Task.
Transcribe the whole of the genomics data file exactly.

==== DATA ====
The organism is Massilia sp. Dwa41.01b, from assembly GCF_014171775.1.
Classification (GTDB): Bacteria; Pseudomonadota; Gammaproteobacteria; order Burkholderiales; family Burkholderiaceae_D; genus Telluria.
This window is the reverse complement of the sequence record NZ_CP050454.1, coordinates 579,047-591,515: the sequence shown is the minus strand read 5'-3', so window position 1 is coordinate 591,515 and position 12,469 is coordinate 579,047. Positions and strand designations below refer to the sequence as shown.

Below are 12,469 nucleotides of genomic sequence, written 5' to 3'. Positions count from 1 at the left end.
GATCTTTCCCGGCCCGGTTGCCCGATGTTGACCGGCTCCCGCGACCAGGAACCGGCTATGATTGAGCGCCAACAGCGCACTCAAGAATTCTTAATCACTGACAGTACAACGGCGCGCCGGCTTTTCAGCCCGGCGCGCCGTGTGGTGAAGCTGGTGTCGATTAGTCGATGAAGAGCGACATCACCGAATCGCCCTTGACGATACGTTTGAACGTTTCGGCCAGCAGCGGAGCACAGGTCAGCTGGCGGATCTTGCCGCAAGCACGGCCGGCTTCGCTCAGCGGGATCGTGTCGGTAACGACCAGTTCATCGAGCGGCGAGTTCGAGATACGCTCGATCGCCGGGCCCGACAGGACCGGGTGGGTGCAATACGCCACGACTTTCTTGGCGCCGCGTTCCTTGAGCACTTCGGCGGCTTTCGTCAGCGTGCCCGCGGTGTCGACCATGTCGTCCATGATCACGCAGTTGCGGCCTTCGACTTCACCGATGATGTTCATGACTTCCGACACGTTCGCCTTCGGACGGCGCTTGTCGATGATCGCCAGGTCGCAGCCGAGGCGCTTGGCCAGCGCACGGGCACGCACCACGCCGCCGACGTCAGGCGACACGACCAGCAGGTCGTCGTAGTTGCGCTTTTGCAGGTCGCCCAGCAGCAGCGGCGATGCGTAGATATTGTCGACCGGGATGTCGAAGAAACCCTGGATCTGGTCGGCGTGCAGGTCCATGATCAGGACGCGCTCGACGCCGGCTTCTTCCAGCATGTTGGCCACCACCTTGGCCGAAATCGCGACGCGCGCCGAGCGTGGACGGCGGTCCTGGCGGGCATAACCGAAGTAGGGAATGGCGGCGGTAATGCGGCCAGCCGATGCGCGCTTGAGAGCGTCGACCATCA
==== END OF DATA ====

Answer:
The organism is Massilia sp. Dwa41.01b, from assembly GCF_014171775.1.
Classification (GTDB): Bacteria; Pseudomonadota; Gammaproteobacteria; order Burkholderiales; family Burkholderiaceae_D; genus Telluria.
This window is the reverse complement of the sequence record NZ_CP050454.1, coordinates 579,047-591,515: the sequence shown is the minus strand read 5'-3', so window position 1 is coordinate 591,515 and position 12,469 is coordinate 579,047. Positions and strand designations below refer to the sequence as shown.

Below are 12,469 nucleotides of genomic sequence, written 5' to 3'. Positions count from 1 at the left end.
GATCTTTCCCGGCCCGGTTGCCCGATGTTGACCGGCTCCCGCGACCAGGAACCGGCTATGATTGAGCGCCAACAGCGCACTCAAGAATTCTTAATCACTGACAGTACAACGGCGCGCCGGCTTTTCAGCCCGGCGCGCCGTGTGGTGAAGCTGGTGTCGATTAGTCGATGAAGAGCGACATCACCGAATCGCCCTTGACGATACGTTTGAACGTTTCGGCCAGCAGCGGAGCACAGGTCAGCTGGCGGATCTTGCCGCAAGCACGGCCGGCTTCGCTCAGCGGGATCGTGTCGGTAACGACCAGTTCATCGAGCGGCGAGTTCGAGATACGCTCGATCGCCGGGCCCGACAGGACCGGGTGGGTGCAATACGCCACGACTTTCTTGGCGCCGCGTTCCTTGAGCACTTCGGCGGCTTTCGTCAGCGTGCCCGCGGTGTCGACCATGTCGTCCATGATCACGCAGTTGCGGCCTTCGACTTCACCGATGATGTTCATGACTTCCGACACGTTCGCCTTCGGACGGCGCTTGTCGATGATCGCCAGGTCGCAGCCGAGGCGCTTGGCCAGCGCACGGGCACGCACCACGCCGCCGACGTCAGGCGACACGACCAGCAGGTCGTCGTAGTTGCGCTTTTGCAGGTCGCCCAGCAGCAGCGGCGATGCGTAGATATTGTCGACCGGGATGTCGAAGAAACCCTGGATCTGGTCGGCGTGCAGGTCCATGATCAGGACGCGCTCGACGCCGGCTTCTTCCAGCATGTTGGCCACCACCTTGGCCGAAATCGCGACGCGCGCCGAGCGTGGACGGCGGTCCTGGCGGGCATAACCGAAGTAGGGAATGGCGGCGGTAATGCGGCCAGCCGATGCGCGCTTGAGAGCGTCGACCATCA